While the two pursuits are not necessarily contradictory, there should certainly be in proper priority. Returning to the critical providential foundation of Christian vocation, God does have a plan for your life and that plan will never be exclusively to become a material success. Bringing Christ to the world through your vocation can have a great beauty of diversity of concrete manifestations, oftentimes one not better than another. It is also important to remember that a person’s God-given vocation may not necessarily turn societal heads or bring in large quantities of cash. A group of fishermen changed the world, not because they were the most employable, but because they were the most faithful in adapting their personal gifts to obey Christ’s developing vocations for them, which of course led both to their personal holiness, and also to spreading the saving Church throughout the world. We should seek to offer our own vocational gifts in the same way.
At the same time, seeking excellence in various careers or professions is an essential part of a proper Christian Theology of work. Here we must go to Joseph. St. Joseph will guide us to the proper balance of work, which should not prioritize material gain or public notoriety first, but rather a sanctified dignity in using our God-given potentials in obedience to God’s plan and the
good of family and society.
7. As a father of 8 children, could you share what’s been important to you in leading your children to discern their vocations?
The role of Christian parents in assisting children to discern a vocation is, I believe, a delicate and difficult balance between A) honestly pointing out to your children the particular talents you perceive in them over the years, and how practically that could manifest itself in a particular vocation; and at the same time, B) to make absolutely and repeatedly clear to them that their choice of vocation is ultimately, entirely, and exclusively their own, between themselves and God.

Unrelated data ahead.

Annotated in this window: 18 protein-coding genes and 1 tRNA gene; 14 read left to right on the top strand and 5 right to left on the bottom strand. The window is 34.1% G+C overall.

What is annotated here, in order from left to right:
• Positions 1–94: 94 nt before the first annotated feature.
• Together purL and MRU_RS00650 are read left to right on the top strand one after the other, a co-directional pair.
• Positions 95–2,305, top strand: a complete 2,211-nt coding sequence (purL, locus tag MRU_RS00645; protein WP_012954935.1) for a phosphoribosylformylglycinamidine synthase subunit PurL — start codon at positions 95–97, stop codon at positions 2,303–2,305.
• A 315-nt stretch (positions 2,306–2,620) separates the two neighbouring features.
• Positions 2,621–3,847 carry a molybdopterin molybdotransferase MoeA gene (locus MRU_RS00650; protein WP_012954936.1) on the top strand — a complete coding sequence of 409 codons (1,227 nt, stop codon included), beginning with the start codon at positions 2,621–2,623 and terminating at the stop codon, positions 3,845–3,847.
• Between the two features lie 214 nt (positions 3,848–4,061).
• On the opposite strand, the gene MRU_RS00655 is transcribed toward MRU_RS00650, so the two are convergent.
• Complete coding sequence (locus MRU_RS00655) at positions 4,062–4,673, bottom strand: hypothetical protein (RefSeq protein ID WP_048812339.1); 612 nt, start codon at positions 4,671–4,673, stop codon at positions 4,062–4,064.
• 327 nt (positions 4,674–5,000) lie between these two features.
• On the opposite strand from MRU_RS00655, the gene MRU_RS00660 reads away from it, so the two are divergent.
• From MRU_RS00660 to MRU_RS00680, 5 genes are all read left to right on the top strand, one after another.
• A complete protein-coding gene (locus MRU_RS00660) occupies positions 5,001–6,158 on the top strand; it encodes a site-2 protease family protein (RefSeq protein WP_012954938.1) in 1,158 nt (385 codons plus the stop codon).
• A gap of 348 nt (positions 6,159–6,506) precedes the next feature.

No family is perfect, save one, which means no contemporary Christian family formation of children will be either. Still, our heartfelt efforts to form our children in the ways of the Catholic Faith, however imperfectly, will hopefully provide a foundation for our children to look to God first for their ultimate vocational choices. The Holy Family and their powerful intercession will greatly assist our children to make the best possible vocational decisions, united with our own perpetual parental supplications.
Sometimes, it is a longer journey than expected for today’s young people to discover God’s vocation for them. In other cases, it may be that God will abundantly bless a young person who makes a “Plan B” vocational decision, even if it is not the “Plan A” vocational decision the Lord had originally intended for them. I believe Christian parents should ultimately support any legitimate Christian vocational choice of their children, in mirroring the respect for their vocational freedom which the Heavenly Father has given to each one of them, which is the same vocational freedom God gave to every parent.
May Our Lady of the Annunciation bless each and every student at Ave Maria University with an abundance of graces in order to discern and to accept the Father’s wondrous plan for each of their most precious lives.